Emerald Glen Homestead sits proudly within the bush just across the rail tracks at the Waterfall Road Junction with State Highway 1. In 1852, the original 900 acre property from Paekakariki township north was given as a land grant to Captain Henry Lynch of the Queens 65th Regiment in recognition of his service.
The first homestead built on the grounds directly in front of the present home burnt down. The site later became a tennis court and in more recent years the setting for many weddings where guests are serenaded by noisy flocks of wild parakeets and galahs thriving in the valley.
The only surviving original buildings on the property are a large wool shed and a small accommodation whare, once the Lynch family schoolhouse. Like the original home, these were built using pit sawn timber and bricks fired on the site.
Ossin Lynch, son of Captain Henry and his wife Catharine, homebuilt the current stately wooden two storey in 1905. Home to three generations of the Lynch family, it is truly the grand old lady of Raumati South.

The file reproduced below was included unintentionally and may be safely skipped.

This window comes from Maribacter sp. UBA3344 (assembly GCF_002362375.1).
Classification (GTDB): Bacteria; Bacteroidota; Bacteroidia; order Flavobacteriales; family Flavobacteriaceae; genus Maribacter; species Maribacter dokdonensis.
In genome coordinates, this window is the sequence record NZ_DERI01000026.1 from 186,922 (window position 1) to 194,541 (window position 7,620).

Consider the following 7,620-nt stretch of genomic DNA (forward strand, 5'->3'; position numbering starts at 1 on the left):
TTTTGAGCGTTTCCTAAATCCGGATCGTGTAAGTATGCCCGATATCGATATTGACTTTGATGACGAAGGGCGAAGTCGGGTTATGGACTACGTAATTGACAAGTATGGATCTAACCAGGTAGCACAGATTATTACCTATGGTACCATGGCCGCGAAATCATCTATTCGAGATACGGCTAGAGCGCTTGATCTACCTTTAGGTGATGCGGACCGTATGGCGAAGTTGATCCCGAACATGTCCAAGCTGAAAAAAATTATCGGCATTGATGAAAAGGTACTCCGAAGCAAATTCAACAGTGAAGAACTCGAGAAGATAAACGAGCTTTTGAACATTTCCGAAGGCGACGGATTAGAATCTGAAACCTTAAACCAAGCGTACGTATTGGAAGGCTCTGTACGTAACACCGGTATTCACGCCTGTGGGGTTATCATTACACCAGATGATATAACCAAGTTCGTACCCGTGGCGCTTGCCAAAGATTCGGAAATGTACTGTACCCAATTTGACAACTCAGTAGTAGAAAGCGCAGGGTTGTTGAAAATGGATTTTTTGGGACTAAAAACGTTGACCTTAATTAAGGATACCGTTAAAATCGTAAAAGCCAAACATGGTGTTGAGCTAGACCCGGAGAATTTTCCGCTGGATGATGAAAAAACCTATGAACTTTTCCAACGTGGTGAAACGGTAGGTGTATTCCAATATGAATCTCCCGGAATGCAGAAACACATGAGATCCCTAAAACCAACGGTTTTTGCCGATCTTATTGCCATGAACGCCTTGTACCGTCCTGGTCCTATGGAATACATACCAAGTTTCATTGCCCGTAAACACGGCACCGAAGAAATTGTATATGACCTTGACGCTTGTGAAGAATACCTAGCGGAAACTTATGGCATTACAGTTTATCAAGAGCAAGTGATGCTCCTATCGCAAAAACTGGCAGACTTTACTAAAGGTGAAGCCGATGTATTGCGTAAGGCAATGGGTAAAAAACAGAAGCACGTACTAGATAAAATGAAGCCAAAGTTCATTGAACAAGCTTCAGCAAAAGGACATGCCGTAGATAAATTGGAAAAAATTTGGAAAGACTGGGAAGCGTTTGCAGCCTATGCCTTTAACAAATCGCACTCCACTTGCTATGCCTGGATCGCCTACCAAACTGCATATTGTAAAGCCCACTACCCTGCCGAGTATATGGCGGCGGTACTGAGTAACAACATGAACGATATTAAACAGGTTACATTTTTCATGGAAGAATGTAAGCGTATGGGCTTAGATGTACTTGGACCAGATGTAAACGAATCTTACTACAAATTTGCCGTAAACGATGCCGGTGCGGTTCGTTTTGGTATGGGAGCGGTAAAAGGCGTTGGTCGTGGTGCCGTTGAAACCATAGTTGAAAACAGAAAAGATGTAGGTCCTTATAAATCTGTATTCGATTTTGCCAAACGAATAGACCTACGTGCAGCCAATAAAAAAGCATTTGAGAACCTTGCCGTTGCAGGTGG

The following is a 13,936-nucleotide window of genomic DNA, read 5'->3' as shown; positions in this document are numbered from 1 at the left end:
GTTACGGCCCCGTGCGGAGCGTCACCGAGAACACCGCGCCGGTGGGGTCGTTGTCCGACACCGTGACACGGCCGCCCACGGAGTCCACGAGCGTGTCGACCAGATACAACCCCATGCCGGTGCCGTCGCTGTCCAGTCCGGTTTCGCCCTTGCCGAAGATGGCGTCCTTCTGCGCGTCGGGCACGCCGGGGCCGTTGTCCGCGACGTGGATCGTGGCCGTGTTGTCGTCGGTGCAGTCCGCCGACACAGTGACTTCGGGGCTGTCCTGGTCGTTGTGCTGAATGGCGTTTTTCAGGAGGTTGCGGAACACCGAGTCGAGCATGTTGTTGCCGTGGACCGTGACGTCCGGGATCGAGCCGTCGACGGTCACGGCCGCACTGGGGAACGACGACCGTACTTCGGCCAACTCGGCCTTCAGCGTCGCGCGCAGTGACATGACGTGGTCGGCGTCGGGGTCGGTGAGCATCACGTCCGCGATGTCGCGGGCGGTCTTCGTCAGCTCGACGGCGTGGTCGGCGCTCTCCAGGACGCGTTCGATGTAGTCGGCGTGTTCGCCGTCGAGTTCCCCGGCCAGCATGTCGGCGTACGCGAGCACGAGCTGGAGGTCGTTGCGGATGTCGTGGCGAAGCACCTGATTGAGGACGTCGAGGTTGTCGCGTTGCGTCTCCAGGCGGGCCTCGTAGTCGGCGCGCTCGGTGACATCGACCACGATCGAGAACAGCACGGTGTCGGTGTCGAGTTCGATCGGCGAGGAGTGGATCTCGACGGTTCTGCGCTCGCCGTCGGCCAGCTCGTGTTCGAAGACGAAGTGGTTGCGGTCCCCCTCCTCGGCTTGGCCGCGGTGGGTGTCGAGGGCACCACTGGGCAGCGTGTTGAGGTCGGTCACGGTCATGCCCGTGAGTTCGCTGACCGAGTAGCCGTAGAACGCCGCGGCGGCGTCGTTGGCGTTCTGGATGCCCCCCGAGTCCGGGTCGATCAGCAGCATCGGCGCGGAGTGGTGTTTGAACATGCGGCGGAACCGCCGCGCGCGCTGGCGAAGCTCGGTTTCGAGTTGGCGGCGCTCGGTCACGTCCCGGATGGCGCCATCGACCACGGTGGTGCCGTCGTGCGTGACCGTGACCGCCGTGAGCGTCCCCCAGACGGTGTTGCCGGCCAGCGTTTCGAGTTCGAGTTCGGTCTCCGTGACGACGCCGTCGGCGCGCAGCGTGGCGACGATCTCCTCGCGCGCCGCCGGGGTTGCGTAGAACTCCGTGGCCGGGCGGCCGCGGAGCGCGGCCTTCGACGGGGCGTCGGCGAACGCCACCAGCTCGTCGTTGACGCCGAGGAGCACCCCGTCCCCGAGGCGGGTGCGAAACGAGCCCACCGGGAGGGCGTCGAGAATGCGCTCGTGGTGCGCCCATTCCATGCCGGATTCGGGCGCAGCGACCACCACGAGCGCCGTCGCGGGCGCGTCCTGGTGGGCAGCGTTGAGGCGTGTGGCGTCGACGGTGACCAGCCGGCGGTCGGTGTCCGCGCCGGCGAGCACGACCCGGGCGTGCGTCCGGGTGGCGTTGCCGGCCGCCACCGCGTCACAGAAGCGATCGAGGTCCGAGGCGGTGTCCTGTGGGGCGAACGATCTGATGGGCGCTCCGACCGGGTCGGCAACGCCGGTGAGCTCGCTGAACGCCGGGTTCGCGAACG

The family loved their sport, especially tennis and game shooting. They were the first in New Zealand to introduce and farm deer for hunting.
Devout in their Sunday worship, the whole family, dressed in Sunday best, would wait for the Wellington to Manawatu express to pass through, then lift their homemade jigger onto the tracks and jigger like heck down to the Church in Paraparaumu and back before the next train. Woe betide anyone lagging behind for a chat with the other parishioners after the service. They’d probably have to walk all the way back.
During the past 32 years of private ownership as a family home, conference centre, wedding venue and ‘bed and breakfast’, graceful Emerald Glen has retained all her original features. Truly stepping back in time, staff have spoken of walking up the great wooden staircase to see the apparition of a young girl standing smiling at the top of the landing.
A drive nowadays through Valley Road, down the picturesque Waterfall Gully (or Snakes Gully as the local children have called it) and on past our precious upper Whareroa Farm to the sweeping slopes of Mt Wainui, showcases one of the most beautiful features of our own special part of the coast.
Photos contributed to Jacqueline Elliot